Magistrate Peralta is patently right in describing our law courts as a disgrace - and not simply because of the exaggerated delays in dispensing justice. All aspects need to be seriously looked into with a view to transporting them into the 21st century. Even the very independence of the judiciary stays dented by the way judges and magistrates are appointed in the first place.
The whole process of law has remained stuck in pre-WW2 mentality, namely, that the courts are there primarily to accommodate the judiciary and lawyers, not the citizens who in fact foot the whole bill for the courts’ upkeep.
The Labour Party is well advised to include in its forthcoming electoral manifesto the setting-up of a professional public inquiry into the workings of the entire legal system in Malta and Gozo such that, within six months or so, and after giving everyone the chance to suggest improvements, recommendations are put forward for possible implementation inside a further six months: a tall order, but not impossible.
The following are some areas the suggested inquiry (to be composed mainly of ‘lay’ members) could usefully delve into:
1. A compulsory get-together between the lawyers of opposing parties to agree a plan of action (a time-table stretching no more than a few weeks) which would be submitted to the sitting judge/magistrate at the very first sitting such that the number of such sittings be kept to a minimum, allocated time utilised optimally, witnesses never called to attend in vain, lawyers not clashing their appointments and documents required for presentation being available throughout the whole process. This system works well in British courts.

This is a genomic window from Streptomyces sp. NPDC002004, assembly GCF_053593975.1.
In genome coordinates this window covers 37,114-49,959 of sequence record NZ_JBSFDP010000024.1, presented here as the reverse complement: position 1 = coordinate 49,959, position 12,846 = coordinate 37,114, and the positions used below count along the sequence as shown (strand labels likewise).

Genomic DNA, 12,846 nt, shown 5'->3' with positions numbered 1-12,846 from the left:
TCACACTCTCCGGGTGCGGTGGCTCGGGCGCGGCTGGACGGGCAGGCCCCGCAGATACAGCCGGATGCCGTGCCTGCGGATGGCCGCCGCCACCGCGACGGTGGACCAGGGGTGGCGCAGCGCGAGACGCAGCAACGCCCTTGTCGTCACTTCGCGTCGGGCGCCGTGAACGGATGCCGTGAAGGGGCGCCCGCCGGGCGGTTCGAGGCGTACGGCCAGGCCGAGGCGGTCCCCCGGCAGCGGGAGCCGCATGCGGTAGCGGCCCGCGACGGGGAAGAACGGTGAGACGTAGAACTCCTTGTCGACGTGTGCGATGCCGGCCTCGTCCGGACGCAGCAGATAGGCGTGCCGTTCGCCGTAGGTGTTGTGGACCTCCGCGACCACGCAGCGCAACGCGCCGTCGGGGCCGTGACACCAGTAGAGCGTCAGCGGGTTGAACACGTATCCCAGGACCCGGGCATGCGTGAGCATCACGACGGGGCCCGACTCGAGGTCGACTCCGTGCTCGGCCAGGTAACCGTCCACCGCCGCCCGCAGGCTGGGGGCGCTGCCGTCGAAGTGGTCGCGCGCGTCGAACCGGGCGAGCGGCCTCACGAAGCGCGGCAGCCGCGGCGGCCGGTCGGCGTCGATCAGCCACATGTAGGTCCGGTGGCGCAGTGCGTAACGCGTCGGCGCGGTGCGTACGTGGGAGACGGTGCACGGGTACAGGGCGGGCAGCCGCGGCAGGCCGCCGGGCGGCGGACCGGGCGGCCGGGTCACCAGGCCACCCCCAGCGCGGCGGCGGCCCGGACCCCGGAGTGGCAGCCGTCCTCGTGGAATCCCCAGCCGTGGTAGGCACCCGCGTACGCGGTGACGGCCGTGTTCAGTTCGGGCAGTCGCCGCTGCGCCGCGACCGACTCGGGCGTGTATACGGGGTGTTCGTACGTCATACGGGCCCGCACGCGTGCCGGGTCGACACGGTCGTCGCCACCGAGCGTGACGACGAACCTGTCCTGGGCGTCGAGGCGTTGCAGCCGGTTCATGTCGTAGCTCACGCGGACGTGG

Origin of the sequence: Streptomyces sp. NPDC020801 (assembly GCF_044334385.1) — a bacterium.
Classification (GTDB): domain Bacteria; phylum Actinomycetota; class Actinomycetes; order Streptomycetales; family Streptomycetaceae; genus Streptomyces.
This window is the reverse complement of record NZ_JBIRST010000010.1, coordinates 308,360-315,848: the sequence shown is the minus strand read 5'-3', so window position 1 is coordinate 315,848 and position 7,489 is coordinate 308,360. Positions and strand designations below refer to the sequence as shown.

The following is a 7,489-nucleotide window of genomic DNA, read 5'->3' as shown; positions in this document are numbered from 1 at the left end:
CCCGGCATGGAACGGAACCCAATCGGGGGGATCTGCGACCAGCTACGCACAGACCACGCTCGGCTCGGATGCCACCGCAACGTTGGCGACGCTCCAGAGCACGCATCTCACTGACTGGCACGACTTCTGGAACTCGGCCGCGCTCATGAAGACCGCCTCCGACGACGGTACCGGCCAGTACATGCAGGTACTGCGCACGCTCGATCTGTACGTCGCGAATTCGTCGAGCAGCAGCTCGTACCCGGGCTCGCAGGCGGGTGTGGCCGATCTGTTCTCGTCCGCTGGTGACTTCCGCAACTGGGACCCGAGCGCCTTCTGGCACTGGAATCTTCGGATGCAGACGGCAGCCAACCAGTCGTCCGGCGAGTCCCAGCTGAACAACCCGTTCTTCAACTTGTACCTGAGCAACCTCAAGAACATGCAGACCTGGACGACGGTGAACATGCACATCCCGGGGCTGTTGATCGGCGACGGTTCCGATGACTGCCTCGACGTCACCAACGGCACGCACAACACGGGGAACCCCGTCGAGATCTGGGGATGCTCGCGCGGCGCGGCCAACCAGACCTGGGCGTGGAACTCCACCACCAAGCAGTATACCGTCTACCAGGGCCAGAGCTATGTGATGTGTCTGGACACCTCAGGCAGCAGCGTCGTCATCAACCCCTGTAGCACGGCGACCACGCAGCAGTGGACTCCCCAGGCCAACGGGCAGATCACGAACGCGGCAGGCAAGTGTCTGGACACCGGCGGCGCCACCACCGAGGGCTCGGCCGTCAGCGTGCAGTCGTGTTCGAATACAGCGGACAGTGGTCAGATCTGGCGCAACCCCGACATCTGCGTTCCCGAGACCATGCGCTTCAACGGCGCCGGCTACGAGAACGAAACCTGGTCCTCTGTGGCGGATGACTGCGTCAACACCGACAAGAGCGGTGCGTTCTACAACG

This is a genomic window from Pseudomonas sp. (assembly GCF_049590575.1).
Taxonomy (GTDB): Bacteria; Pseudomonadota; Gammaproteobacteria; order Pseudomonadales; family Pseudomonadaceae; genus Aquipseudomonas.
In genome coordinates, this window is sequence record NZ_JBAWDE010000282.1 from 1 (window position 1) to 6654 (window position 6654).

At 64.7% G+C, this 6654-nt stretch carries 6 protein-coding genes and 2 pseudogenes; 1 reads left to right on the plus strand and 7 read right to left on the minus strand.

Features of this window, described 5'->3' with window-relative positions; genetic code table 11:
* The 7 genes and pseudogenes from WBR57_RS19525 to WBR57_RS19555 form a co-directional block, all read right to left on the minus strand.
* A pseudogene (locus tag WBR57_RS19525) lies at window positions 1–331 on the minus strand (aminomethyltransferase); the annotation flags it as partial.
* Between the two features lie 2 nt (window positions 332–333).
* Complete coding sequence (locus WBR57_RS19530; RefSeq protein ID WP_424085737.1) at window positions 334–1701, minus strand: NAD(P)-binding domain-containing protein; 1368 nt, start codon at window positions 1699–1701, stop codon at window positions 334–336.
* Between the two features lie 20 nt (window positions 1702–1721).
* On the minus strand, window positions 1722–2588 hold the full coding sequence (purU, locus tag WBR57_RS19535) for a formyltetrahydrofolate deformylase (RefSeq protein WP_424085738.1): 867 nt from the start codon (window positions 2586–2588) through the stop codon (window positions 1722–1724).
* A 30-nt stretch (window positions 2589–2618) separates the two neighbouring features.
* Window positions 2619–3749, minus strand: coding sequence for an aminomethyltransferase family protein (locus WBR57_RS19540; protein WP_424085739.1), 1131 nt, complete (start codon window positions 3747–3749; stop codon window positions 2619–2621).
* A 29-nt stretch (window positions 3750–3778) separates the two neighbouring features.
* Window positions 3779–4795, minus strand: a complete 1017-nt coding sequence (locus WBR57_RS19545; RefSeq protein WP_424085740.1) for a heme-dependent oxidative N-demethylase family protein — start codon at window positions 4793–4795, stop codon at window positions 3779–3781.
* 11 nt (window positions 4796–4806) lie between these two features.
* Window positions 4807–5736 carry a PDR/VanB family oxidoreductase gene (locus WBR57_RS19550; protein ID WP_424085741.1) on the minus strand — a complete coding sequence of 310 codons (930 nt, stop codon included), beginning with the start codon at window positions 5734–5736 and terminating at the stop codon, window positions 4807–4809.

2. Uniformity among the judiciary with regard to defining what is a ‘suitable’ attire to be worn during court sessions. Today this varies as between members of the judiciary. Hopefully, an end to the imposition on men to wear jacket and tie even in hot weather, including before tribunals dealing with traffic misdemeanours (e.g. parking offences).
3. Scrapping requirements from witnesses reminiscent of illiteracy times, e.g. father’s name, occupation, village where born, kissing a crucifix etc.
4. Difficulties encountered when needing to visit the registry offices: obviously, geared to make one use the services of legal procurators even when not needed. Indeed, the very relevancy of legal procurators could be studied.
5. The habit of judges fixing as many as 50 cases for one single morning session, and all timed at 9 am.
6. Unnecessary verbiage often noticed in judgements, perceived as merely to impress lawyers than to give substance to decisions.
It’s about time the situation at the courts features prominently and seriously in a political party’s programme.